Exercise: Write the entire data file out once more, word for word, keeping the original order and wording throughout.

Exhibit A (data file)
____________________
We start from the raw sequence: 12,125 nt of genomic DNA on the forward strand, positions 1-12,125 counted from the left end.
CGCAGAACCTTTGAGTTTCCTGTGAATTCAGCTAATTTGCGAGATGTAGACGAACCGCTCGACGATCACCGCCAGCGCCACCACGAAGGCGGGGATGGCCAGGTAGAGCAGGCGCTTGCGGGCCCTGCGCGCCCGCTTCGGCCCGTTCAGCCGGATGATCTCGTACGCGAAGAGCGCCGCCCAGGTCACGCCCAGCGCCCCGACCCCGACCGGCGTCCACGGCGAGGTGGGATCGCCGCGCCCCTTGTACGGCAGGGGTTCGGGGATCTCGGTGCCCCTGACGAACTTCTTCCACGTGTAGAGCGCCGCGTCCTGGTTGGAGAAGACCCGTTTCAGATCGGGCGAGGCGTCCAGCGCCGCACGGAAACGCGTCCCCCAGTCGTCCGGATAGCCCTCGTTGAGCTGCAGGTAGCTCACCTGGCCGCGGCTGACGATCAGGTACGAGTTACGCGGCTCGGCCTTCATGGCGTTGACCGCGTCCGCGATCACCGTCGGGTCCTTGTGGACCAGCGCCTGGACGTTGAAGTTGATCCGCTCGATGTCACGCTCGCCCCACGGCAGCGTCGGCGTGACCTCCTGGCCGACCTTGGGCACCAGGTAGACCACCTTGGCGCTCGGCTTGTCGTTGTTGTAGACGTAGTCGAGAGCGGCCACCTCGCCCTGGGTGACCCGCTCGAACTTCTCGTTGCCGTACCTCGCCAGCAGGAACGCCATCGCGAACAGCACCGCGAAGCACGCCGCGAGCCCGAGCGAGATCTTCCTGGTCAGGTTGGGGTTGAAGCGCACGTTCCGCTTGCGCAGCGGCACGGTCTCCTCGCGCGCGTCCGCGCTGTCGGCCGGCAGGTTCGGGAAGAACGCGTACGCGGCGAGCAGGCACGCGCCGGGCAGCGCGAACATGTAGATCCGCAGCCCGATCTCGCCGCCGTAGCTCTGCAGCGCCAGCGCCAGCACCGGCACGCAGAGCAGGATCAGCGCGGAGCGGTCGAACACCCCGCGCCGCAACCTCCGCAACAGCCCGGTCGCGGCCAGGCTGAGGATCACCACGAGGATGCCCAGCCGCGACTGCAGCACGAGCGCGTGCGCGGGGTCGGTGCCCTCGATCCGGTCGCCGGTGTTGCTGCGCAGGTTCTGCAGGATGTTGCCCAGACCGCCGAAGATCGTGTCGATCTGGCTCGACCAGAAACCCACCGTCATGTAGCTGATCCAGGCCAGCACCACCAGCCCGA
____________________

We start from the raw sequence: 12,125 nt of genomic DNA on the forward strand, positions 1-12,125 counted from the left end.
CGCAGAACCTTTGAGTTTCCTGTGAATTCAGCTAATTTGCGAGATGTAGACGAACCGCTCGACGATCACCGCCAGCGCCACCACGAAGGCGGGGATGGCCAGGTAGAGCAGGCGCTTGCGGGCCCTGCGCGCCCGCTTCGGCCCGTTCAGCCGGATGATCTCGTACGCGAAGAGCGCCGCCCAGGTCACGCCCAGCGCCCCGACCCCGACCGGCGTCCACGGCGAGGTGGGATCGCCGCGCCCCTTGTACGGCAGGGGTTCGGGGATCTCGGTGCCCCTGACGAACTTCTTCCACGTGTAGAGCGCCGCGTCCTGGTTGGAGAAGACCCGTTTCAGATCGGGCGAGGCGTCCAGCGCCGCACGGAAACGCGTCCCCCAGTCGTCCGGATAGCCCTCGTTGAGCTGCAGGTAGCTCACCTGGCCGCGGCTGACGATCAGGTACGAGTTACGCGGCTCGGCCTTCATGGCGTTGACCGCGTCCGCGATCACCGTCGGGTCCTTGTGGACCAGCGCCTGGACGTTGAAGTTGATCCGCTCGATGTCACGCTCGCCCCACGGCAGCGTCGGCGTGACCTCCTGGCCGACCTTGGGCACCAGGTAGACCACCTTGGCGCTCGGCTTGTCGTTGTTGTAGACGTAGTCGAGAGCGGCCACCTCGCCCTGGGTGACCCGCTCGAACTTCTCGTTGCCGTACCTCGCCAGCAGGAACGCCATCGCGAACAGCACCGCGAAGCACGCCGCGAGCCCGAGCGAGATCTTCCTGGTCAGGTTGGGGTTGAAGCGCACGTTCCGCTTGCGCAGCGGCACGGTCTCCTCGCGCGCGTCCGCGCTGTCGGCCGGCAGGTTCGGGAAGAACGCGTACGCGGCGAGCAGGCACGCGCCGGGCAGCGCGAACATGTAGATCCGCAGCCCGATCTCGCCGCCGTAGCTCTGCAGCGCCAGCGCCAGCACCGGCACGCAGAGCAGGATCAGCGCGGAGCGGTCGAACACCCCGCGCCGCAACCTCCGCAACAGCCCGGTCGCGGCCAGGCTGAGGATCACCACGAGGATGCCCAGCCGCGACTGCAGCACGAGCGCGTGCGCGGGGTCGGTGCCCTCGATCCGGTCGCCGGTGTTGCTGCGCAGGTTCTGCAGGATGTTGCCCAGACCGCCGAAGATCGTGTCGATCTGGCTCGACCAGAAACCCACCGTCATGTAGCTGATCCAGGCCAGCACCACCAGCCCGA